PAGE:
University of California, Davis “pepper spray incident” reports made public

Last Wednesday, two groups tasked with the responsibility for investigating the “pepper spray incident” at the University of California, Davis issued their reports. The documents focus entirely on the smallest of details of the incident and completely avoid framing the situation as a clash between students protesting brutal austerity and the coercive arm of the state responding with violence.

The evidence revealed in the reports shows, however, that police and administrators did not hesitate to attack students and used unauthorized means of violence and a quasi-legal rationale to break apart the students’ tent encampment. The reports conclude by focusing on how UC administrators can prevent and control future protests so that they can avoid being embarrassed in the future.

Both investigative reports were made at the request of high-ranking UC Davis administrators and were produced by groups from a political and social layer that supports the wave of austerity that has struck California’s public services, including its schools and universities. Their primary purpose, therefore, is to relieve pressure that had been mounting on Chancellor Linda Katehi, Vice Chancellor Fred Wood, Police Chief Annette Spicuzza, Lt. John Pike, and other administration and police officials.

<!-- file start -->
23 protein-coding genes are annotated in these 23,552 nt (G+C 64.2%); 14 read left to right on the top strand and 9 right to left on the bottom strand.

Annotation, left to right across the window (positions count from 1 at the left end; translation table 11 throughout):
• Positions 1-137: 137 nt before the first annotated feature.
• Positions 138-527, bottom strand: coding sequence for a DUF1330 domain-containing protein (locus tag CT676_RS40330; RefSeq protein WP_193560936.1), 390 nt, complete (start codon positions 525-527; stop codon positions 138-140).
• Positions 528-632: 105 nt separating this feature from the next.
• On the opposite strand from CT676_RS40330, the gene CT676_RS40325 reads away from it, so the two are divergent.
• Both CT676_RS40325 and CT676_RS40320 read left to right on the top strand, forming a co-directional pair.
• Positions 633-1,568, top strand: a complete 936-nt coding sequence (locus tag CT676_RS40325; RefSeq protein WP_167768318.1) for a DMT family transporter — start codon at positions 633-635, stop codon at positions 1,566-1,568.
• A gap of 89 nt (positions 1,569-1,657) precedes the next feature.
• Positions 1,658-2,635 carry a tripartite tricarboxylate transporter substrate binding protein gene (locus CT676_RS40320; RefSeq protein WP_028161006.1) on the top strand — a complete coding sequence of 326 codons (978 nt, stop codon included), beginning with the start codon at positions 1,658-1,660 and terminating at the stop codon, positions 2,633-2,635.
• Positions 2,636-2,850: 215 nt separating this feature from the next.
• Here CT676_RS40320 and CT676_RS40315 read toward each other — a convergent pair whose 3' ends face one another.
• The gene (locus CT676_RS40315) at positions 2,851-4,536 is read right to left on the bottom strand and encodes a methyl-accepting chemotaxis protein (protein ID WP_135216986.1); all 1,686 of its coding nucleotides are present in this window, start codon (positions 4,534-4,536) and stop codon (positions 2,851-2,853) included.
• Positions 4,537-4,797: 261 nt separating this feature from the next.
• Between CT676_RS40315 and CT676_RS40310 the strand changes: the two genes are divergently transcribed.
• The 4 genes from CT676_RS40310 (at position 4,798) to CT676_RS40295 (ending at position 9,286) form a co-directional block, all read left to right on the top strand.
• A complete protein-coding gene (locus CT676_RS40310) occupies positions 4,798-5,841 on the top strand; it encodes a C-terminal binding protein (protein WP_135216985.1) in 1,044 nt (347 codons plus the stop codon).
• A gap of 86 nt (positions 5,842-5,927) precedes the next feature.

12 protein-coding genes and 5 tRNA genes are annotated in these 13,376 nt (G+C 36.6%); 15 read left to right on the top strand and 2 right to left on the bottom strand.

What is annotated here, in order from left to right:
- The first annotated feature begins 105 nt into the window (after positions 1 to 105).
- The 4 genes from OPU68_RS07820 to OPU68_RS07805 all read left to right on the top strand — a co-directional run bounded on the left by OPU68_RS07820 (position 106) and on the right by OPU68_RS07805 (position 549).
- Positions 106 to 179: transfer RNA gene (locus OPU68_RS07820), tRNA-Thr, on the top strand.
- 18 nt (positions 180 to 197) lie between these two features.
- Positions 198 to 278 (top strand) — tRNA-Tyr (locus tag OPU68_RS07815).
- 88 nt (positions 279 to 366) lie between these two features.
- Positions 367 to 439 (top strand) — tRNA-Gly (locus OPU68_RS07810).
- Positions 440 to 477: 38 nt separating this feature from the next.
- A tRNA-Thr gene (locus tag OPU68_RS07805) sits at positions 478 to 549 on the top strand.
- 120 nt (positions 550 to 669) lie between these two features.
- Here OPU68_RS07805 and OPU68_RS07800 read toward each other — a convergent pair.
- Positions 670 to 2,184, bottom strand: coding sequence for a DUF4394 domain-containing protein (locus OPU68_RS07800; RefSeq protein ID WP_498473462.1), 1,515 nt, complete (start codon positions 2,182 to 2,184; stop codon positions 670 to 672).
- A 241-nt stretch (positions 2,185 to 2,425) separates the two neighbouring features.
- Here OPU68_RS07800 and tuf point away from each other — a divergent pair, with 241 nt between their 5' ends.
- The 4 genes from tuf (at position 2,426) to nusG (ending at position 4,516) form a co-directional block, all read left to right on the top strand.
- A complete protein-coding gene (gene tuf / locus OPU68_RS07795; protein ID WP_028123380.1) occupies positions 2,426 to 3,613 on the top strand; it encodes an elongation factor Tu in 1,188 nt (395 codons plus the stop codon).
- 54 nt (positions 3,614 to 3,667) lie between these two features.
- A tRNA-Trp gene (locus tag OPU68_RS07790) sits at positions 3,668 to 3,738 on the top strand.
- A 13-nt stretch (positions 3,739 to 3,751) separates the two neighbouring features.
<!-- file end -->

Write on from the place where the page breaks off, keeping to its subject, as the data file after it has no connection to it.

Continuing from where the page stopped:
On November 18, Lt. Pike sprayed the faces of a dozen students as they sat protesting peacefully on the ground. The assault, which generated outrage internationally, came amidst a nationwide wave of police repression of the Occupy Wall Street encampments, and in California, the crackdown on student opposition to Democratic Governor Jerry Brown’s attacks on education. Police also beat peaceful student protesters with truncheons at UC Berkeley, and met demonstrators in Oakland with tear gas and rubber bullets.

The day after the UC Davis incident occurred, an estimated 8,000 students and faculty gathered on the Quad in the largest protest in recent UC Davis history. Only hours later, hundreds of students formed a picket and successfully broke up a spin-doctored press event being held in a secret location by the administration. Tens of thousands had signed an online petition demanding the resignation of the Chancellor. Video of Katehi’s “walk of shame” past silent students circulated through the national press.

Kroll Inc., a New York firm headed by former LAPD Chief William Bratton, issued one report. Bratton’s past in leading unconstitutional mass arrest raids in South Central Los Angeles, criminalizing homelessness and poverty through his “Broken Windows” theory of policing, and in consulting the London Metropolitan Police in vicious crackdowns on rioters and their families in North London underscores the biased nature of this report.

Former California Supreme Court Justice and “progressive” Democrat Cruz Reynoso heads the 13-member task force which issued the second report. Both reports were relatively similar in character and failed even to demand the resignation of any administrator or police officer.